Guatemala: Three Revelations

GUA > LGA 8/1/16

Three things revealed themselves on this most recent trip to Guatemala.

1) I do not wish to move to Guatemala, and pursue a life there. [Traveling back to a place I once believed this to be the opposite feeling, I can attempt to note the differences between experiences.]

2) It is probably in my future to have some extended garden or tiny farmland, in order to cultivate a more balanced life. OR "Worthwhile projects are never complete."

3) A more succinct work thesis - that the reason I travel, film, and photograph and share these things with the public, is to compress the distance between you and a story; a story you either don’t have access to at this moment, or didn’t know you needed to hear, see, or experience.

Four years ago, for two months out of half the year, I lived simply on a $500/month stipend. During two of those months, I worked for a nonprofit, traveled to fairly remote parts of the country, and lived in an incredible hotel in the heart of a town at the edge of a lake. I saw peers, colleagues, and ex-pats living affordably, in a lush and verdant “city” on a body of water, whose sheer beauty was always dwarfed by three majestic volcanoes. I grew more than fond of the novelty of a tortilleria on every block, where I picked up a bag of freshly hand-formed, hand-patted, and hand-grilled tortillas, daily. You couldn’t shake me from my ritual walk to the market for two bananas, one or two avocados, and a mango for breakfast every day; nor could you convince me that the Guatemalan tipico fabric and woven textiles (rooted in ancient Mayan culture) doesn’t make for the most beautiful clothing in the world.

And so, with the illusion that life is and was the most grand it could be, I - at 22 years young - thought I found a future home. When? I didn’t know - but it felt concrete.

At present, I have made up my mind that this is not a future home, but a place to continue to travel for healthy lengths of time (7-10 days is, in my opinion, an unhealthy and too-brief amount of time to spend in an entirely different culture, especially in Latin America). I still dream of improving my Spanish with every visit, to acquire colloquialisms that indicate I’ve retained something more than just a a tourist t-shirt, to show that I care.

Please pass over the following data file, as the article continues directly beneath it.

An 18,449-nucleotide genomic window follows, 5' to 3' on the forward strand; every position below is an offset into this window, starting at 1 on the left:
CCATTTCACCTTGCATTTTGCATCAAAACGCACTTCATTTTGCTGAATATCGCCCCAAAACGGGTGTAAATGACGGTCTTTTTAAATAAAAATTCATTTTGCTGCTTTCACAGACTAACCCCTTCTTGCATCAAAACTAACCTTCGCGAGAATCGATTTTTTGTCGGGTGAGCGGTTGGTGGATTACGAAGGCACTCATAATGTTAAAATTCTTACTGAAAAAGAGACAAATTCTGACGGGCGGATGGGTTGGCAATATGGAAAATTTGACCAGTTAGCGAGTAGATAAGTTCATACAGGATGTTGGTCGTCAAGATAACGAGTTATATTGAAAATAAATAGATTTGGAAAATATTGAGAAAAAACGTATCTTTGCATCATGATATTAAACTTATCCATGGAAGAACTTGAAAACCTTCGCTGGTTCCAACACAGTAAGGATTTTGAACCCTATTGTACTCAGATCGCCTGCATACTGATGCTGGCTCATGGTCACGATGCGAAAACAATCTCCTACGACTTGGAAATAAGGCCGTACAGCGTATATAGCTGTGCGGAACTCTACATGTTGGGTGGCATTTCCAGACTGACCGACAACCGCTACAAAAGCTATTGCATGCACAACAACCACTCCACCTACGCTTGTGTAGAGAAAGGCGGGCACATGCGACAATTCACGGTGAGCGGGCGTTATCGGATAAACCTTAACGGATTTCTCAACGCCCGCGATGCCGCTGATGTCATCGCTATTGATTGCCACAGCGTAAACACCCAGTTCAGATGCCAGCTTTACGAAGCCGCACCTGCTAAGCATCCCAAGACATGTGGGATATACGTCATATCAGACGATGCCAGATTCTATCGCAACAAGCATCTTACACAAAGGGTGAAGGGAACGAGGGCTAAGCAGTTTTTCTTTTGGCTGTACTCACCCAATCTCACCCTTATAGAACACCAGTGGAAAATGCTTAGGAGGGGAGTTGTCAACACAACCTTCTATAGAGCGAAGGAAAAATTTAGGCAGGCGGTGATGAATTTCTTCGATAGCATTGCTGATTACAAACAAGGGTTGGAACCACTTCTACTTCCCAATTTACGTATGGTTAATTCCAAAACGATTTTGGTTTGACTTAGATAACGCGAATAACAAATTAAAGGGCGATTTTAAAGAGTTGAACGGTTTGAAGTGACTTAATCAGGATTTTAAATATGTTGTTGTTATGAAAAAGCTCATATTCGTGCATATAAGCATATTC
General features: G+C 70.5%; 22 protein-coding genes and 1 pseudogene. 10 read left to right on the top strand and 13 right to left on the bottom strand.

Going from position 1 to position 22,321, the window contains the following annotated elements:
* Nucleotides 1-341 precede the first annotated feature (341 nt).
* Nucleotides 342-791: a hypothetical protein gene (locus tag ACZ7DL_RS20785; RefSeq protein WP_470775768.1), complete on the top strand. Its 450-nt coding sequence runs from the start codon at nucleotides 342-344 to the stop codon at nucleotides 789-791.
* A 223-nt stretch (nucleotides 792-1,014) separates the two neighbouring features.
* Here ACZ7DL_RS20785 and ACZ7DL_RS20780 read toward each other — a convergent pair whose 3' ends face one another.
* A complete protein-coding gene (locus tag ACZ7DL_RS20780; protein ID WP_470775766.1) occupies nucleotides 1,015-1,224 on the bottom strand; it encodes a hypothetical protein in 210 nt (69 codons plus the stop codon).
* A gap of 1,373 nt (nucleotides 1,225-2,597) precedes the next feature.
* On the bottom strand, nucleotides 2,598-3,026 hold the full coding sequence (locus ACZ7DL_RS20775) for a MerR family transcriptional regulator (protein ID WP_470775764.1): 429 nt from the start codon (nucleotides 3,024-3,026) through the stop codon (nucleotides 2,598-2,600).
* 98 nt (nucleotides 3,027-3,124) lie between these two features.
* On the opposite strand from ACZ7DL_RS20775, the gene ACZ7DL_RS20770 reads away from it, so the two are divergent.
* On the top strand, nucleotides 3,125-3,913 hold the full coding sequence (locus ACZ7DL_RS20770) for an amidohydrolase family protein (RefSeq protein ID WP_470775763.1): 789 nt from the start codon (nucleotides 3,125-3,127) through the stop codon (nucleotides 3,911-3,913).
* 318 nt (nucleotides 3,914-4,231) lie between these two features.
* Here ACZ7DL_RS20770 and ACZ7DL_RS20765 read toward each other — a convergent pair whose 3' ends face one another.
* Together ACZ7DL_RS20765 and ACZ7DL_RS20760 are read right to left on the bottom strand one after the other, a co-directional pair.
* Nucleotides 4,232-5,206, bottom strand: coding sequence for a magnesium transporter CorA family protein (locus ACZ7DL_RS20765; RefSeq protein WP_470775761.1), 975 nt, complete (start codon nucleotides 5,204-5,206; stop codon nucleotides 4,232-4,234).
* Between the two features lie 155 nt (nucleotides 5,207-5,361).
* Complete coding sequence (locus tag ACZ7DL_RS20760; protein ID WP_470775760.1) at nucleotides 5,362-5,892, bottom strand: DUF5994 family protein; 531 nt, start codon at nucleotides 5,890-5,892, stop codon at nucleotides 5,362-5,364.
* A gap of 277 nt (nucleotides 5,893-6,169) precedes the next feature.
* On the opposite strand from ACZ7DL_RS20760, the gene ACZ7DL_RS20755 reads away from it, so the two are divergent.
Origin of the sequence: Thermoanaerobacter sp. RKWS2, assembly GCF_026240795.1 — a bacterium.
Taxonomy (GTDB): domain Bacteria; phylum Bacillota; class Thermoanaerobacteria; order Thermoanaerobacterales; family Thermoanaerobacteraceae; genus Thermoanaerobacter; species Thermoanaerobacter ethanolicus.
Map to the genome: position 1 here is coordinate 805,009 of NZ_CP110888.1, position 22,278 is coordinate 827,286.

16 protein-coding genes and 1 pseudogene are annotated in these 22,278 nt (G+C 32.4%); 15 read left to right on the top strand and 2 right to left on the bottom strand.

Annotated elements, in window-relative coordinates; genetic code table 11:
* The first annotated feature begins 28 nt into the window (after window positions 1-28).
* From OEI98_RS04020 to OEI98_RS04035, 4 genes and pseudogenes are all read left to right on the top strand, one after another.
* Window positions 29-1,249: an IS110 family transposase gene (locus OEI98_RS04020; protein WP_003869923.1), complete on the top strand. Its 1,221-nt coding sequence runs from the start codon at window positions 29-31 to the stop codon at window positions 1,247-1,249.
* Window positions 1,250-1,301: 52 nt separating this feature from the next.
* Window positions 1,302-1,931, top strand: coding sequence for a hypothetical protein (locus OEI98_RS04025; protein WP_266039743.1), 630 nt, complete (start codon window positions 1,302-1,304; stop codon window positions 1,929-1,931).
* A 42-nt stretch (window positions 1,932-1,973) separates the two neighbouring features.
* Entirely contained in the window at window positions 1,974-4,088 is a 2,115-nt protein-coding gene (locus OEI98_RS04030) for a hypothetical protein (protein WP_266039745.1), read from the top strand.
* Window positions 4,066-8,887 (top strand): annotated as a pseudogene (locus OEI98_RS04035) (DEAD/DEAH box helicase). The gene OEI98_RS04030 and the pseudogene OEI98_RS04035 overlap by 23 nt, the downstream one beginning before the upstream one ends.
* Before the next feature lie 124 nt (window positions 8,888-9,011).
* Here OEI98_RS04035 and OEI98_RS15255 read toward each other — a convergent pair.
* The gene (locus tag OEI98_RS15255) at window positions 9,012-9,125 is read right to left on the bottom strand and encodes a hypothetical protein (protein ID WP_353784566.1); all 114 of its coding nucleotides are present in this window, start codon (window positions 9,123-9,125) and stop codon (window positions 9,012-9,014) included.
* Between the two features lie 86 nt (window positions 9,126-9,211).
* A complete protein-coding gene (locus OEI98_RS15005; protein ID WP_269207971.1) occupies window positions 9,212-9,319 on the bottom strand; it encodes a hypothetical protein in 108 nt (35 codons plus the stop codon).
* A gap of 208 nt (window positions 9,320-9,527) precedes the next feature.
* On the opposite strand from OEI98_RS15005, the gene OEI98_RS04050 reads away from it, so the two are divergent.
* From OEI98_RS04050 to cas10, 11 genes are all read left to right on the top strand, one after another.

Definitely in line with a future trip is a coffee roasting apprenticeship with Mike from Crossroads Cafe, or at least visits to multiple coffee fincas, and understand more than just a coffee cupping (although until that happens, I will continue to try to make Tandem Coffee’s weekly 12pm cupping with Emily, or find Counter Culture Counter Intelligence Training Center and further the knowledge from afar). With conversations about climate, fresh coffee berries still on the branch, and green beans ready to roast, there is so much more to learn about this anxiety-inducing, creativity-fueling spoil of the ancient + modern world that we know as coffee.

My personal request for any man or woman who endeavors to preserve an ancient cultural tradition, or if you fancy yourself a budding loom-weaver, or fabric savant, do yourself a favor and go to Guatemala. Go into the highlands, go to the lakes, go to the pueblos where ancient techniques are being lost. People are not buying - and thus supporting - the hand making of brand new guipiles, because the market for second-hand and vintage vestments are becoming so saturated that the demand for new textiles isn’t there, and thus this special, niche skill might be lost forever.

(Refer to Heidi Villatoro's Atipico, where she is trying to cultivate a business to allow men and women to continue practicing these arts here.)

Walking through fields of cilantro, lines of young avocado trees, and witnessing the solar-driven dehydration of herbs, fruits, and vegetables in Cantel, on Marco Cruz’s organic farm, it was hard not to want all of it. For lunch we had humble - but sizable - plates of veggies right from the garden, picked that morning. Carrots, potatoes, beans, corn-on-cob, avocado, all stewed with the beef stock for our bowl of soup. We drank cardamom coffee and snacked on dried apples, plantains, and habaneros from steps away. This is the beauty of having some land to cultivate and appreciate. 

Marco, who runs a cooperative of organic farms in the region, spoke of how he could have been working in the capital, making more money than he would know what to do with. He is a decorated member of the country’s military, and has more degrees than I thought I knew he had. His pursuit of knowledge of many areas is inspiring - he is one of those generalists I so admire. Yet with all of these scholarly and military feats, he consciously decided to become an organic farmer. He tells us it is because he was searching for balance, and being at home and with farmers and proactively engaging with his land is what’s going to shape a day-to-day that brings him the most joy.